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Publisher is named


McElveen is The Clinton Chronicle's new publisher.


Jake McElveen has been named the Publisher of The Clinton Chronicle, coming to the local newspaper from the editor’s position in Manning.

McElveen is from New Zion, South Carolina. “People say they come from a one stop light town. I come from a one stop sign town,” he said.

A graduate of East Clarendon High School, McElveen got interested in journalism through the school yearbook. He came into journalism through a charity event he organized with Leigh Ann Maynard, publisher of The Manning Times, a fellow Smith Newspaper Group publication. McElveen was a reporter, then the editor and graphic designer, with experience in sales and bookkeeping, at the Times. He also fixed the racks that hold newspapers for sale.

That versatility is common for journalists serving the state’s smaller newspapers, he said. 

“Small town news isn’t what TV and Hollywood think journalism should be. People say small town news is dying, but I tell them, ‘When your child wins a pageant, The New York Times is not going to cover that. We’re here because we care about our community.”

Getting the word out about businesses and community activities is the newspaper’s goal, McElveen said. “I am extremely passionate about small town journalism. It is vital, and I love it to death.”

McElveen said he wants to affirm to the public The Chronicle’s community service that dates to 1900.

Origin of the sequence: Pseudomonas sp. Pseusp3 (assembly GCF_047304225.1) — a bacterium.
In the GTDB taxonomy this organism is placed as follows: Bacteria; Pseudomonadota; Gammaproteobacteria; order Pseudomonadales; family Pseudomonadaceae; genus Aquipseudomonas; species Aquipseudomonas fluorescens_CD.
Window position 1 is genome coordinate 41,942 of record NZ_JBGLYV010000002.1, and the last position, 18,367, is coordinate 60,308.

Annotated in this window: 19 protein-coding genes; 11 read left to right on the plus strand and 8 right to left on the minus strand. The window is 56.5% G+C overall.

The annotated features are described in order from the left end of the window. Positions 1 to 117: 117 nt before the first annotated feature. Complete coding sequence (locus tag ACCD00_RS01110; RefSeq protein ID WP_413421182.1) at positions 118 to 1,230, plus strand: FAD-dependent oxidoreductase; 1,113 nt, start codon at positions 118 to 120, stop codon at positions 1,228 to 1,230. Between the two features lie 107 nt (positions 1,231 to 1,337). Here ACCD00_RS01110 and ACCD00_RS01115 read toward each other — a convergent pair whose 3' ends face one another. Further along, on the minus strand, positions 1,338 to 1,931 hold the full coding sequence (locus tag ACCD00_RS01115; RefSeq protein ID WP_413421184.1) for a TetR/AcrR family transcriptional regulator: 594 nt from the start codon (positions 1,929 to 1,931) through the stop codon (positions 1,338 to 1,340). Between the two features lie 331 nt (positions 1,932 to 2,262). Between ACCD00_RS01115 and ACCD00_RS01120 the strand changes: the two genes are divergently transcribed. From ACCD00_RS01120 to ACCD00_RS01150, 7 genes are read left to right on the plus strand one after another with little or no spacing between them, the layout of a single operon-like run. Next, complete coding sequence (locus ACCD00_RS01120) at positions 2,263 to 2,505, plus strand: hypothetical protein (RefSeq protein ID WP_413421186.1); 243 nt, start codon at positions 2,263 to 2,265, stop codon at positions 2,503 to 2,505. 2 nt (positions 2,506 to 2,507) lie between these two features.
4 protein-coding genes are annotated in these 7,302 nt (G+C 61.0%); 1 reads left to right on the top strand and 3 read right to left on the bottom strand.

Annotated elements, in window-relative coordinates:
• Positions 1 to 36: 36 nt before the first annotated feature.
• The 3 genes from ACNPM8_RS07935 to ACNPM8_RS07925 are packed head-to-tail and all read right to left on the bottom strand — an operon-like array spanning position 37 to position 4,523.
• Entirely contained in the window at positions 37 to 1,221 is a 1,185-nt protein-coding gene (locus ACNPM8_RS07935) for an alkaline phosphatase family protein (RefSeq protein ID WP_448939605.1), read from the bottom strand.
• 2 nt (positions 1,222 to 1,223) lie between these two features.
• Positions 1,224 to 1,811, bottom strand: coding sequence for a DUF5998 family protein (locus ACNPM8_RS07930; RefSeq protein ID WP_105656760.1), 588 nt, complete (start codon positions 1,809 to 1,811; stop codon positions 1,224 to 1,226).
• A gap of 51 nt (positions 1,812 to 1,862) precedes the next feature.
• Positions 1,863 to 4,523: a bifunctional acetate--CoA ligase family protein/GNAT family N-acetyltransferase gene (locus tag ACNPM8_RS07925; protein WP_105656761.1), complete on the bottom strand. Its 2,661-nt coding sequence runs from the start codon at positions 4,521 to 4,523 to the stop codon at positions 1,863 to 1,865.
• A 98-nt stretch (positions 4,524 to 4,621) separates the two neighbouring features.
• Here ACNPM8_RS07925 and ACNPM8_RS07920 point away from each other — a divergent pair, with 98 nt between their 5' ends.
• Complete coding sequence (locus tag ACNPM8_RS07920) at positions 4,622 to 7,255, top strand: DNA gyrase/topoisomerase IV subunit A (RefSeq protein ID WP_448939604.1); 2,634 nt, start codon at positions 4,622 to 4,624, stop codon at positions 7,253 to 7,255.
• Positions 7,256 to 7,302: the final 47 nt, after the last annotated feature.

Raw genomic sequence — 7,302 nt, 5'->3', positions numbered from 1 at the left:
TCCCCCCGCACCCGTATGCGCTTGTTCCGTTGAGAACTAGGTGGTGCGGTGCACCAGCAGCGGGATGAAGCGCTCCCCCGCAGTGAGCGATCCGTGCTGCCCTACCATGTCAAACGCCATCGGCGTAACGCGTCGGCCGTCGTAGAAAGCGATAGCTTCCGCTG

“I want to reassure the public that we are still here for them. We have been through a lot of transitions in the last two years,” he said. “I want to provide stability. We’re here. We’re here to stay.”

In the long term, McElveen said The Clinton Chronicle’s goal will be to offer more to the community in terms of special projects and magazines. He wants the newspaper to be involved and visible in the community.

“I want people to know what the paper has done for them and how we can help,” McElveen said. 

Journalists and the public are aware of the transitions of newspapers since The Chronicle’s founding in 1900, he said. At that time, the community newspaper was bringing its readers national news and making it relatable to their lives. Now, with Twitter, national news is accessible anywhere, any time; but communities rely on their newspaper for the small news.

“That small news is our bread and butter,” McElveen said. “What’s important to the community is important to us. That’s our job.”




The Clinton Chronicle